While there have been various evaluations on the effectiveness of the ACF interventions in many LMICs such as India, Nigeria and Cameroon,6–8 lessons learnt from implementation experiences are often constrained to internal meetings or annual reports. This limits sharing of valuable lessons learnt across multiple settings and among implementors which could be leveraged in the planning and implementation of new ACF interventions. With the push to find the missing millions, we discussed lessons learnt with 10 implementors funded by the TB REACH initiative, each targeting different populations (ie, children, transgender communities, rural communities) across a wide range of settings and countries (table 1). Further, to provide a holistic view, we also incorporated the perspectives of monitoring and evaluation (M&E) consultants and members of the TB REACH secretariat who are key stakeholders in the TB REACH initiative.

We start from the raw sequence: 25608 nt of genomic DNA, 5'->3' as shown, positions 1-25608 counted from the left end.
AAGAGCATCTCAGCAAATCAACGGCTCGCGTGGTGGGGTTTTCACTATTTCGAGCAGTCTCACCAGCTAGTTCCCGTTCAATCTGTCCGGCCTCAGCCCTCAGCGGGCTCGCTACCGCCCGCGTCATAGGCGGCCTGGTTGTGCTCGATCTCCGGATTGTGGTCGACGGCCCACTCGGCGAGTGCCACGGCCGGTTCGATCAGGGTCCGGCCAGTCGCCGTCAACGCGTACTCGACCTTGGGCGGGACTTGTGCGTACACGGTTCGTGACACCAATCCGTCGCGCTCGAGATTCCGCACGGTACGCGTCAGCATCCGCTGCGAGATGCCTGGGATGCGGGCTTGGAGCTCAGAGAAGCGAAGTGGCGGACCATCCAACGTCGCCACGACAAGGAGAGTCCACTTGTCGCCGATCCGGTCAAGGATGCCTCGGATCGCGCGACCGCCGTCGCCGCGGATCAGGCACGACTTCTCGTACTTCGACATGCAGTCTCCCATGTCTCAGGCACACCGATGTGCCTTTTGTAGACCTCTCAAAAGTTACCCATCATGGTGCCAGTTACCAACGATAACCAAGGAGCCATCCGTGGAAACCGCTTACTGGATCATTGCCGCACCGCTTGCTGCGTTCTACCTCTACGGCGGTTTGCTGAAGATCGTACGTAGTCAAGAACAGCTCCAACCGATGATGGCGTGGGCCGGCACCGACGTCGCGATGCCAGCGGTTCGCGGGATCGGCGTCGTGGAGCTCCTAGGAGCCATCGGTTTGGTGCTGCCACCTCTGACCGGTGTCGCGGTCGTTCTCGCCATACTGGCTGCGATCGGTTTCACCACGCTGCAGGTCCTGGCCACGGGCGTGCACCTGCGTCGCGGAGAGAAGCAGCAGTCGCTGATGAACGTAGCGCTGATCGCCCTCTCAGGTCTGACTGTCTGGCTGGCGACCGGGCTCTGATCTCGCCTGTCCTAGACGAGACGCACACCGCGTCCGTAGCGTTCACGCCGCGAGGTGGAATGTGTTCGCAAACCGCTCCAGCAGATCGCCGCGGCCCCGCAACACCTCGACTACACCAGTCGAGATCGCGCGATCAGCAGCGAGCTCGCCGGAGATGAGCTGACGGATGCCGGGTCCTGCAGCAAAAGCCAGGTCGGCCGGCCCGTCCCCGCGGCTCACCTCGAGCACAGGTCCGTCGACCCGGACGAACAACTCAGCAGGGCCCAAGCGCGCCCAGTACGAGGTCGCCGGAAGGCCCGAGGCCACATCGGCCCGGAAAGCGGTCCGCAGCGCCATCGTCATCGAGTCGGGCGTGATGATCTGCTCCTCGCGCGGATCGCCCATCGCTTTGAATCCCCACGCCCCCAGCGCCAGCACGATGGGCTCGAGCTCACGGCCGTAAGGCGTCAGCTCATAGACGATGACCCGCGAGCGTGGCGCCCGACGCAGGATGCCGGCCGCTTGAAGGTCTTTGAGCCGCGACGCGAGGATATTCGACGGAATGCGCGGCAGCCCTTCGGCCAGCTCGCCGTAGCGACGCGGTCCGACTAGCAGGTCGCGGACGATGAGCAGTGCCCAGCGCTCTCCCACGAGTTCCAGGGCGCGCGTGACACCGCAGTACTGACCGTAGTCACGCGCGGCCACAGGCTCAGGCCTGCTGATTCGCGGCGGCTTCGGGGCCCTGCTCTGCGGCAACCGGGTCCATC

Table 1

Characteristics of ACF implementors

Below, we summarise three sets of lessons learnt and three overarching recommendations with the aim of facilitating planning and implementation of future ACF interventions (figure 1).

Figure 1

Three lessons learnt from 10 active case finding interventions and emerging recommendations.

Lesson 1: addressing barriers

ACF largely focuses on marginalised populations who often reside in resource-constrained settings. This poses a major barrier to implementation due to lack of trained staff, improper infrastructure for diagnostic testing and a high workload with limited budgets. For example, in a hard-to-reach area of Nigeria there were initial difficulties in setting up efficient transportation systems for sputum samples as this was not previously in place. In a private sector setting of India, there were difficulties in reading paediatric chest X-rays as this task was often performed by radiologists. Lack of trained staff is not related to limited man power, but is also a result of insufficient budget allocations. Various projects are unable to hire trained staff due to limited funding and lower staff salaries.